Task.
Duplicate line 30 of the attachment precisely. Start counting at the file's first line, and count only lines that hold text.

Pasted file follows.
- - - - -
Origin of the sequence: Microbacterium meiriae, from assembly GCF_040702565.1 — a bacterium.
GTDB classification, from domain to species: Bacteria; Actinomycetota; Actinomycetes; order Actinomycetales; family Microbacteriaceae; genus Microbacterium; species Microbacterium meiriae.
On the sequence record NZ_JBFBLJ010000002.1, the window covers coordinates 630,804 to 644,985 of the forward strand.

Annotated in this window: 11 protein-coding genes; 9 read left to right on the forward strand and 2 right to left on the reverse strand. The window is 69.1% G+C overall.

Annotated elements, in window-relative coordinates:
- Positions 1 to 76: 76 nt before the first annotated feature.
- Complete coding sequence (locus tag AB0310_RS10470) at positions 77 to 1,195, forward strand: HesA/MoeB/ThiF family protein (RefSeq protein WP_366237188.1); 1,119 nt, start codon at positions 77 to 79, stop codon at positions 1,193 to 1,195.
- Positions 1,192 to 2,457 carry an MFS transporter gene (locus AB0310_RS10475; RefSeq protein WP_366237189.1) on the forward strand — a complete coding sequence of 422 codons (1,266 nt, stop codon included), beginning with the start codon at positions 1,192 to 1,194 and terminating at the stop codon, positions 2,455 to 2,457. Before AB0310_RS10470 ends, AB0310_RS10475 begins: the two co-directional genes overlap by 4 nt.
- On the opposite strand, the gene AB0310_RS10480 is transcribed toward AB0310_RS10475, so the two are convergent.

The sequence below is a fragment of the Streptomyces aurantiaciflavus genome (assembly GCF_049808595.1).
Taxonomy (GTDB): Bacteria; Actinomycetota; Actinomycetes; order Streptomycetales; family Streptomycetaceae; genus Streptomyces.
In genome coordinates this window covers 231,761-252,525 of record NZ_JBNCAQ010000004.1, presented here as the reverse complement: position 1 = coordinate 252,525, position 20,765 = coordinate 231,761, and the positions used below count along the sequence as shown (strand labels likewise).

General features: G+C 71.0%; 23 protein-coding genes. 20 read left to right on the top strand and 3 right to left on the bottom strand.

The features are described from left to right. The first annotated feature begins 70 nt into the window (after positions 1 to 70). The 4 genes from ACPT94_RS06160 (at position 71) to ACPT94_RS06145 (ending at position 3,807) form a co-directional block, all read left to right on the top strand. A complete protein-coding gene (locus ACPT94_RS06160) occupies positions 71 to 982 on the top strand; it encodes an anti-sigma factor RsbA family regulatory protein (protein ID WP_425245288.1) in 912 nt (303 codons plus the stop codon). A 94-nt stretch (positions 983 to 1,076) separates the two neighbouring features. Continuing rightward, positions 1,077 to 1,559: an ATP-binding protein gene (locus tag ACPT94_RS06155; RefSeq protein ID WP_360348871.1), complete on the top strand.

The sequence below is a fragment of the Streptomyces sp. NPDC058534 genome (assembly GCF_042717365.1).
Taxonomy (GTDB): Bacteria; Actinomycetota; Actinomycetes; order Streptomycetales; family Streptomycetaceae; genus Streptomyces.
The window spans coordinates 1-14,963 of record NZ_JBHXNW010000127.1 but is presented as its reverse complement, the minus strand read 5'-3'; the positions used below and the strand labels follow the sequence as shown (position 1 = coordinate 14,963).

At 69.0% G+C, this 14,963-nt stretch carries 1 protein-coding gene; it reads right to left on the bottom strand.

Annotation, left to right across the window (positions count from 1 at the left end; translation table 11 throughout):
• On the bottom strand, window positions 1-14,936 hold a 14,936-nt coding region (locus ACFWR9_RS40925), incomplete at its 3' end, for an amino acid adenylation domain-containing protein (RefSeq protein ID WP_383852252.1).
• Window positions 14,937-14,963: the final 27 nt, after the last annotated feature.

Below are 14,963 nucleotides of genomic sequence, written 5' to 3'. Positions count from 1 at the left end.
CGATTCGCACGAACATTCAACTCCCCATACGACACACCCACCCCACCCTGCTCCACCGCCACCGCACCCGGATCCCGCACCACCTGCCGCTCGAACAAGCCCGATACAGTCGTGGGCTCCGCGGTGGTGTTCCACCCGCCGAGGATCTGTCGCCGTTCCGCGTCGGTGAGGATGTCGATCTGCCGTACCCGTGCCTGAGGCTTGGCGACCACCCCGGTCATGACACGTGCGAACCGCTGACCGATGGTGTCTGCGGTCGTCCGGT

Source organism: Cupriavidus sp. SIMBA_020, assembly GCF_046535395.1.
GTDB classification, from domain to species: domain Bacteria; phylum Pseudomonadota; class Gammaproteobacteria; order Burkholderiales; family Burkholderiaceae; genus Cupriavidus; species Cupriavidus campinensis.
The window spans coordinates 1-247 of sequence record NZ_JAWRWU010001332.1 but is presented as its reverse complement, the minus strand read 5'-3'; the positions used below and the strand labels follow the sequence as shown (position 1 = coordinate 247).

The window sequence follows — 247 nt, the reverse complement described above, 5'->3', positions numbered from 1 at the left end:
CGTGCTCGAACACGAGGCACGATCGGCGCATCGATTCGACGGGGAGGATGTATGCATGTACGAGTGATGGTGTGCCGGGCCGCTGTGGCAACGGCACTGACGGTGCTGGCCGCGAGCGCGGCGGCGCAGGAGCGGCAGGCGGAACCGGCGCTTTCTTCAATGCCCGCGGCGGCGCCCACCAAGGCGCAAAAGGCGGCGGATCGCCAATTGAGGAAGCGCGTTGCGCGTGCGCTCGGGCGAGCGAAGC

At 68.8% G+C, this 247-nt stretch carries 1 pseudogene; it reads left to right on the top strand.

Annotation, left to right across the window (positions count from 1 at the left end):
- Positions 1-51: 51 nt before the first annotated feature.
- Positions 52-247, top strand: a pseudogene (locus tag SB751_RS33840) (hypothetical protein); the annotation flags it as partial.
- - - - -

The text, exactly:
Annotation, left to right across the window (positions count from 1 at the left end):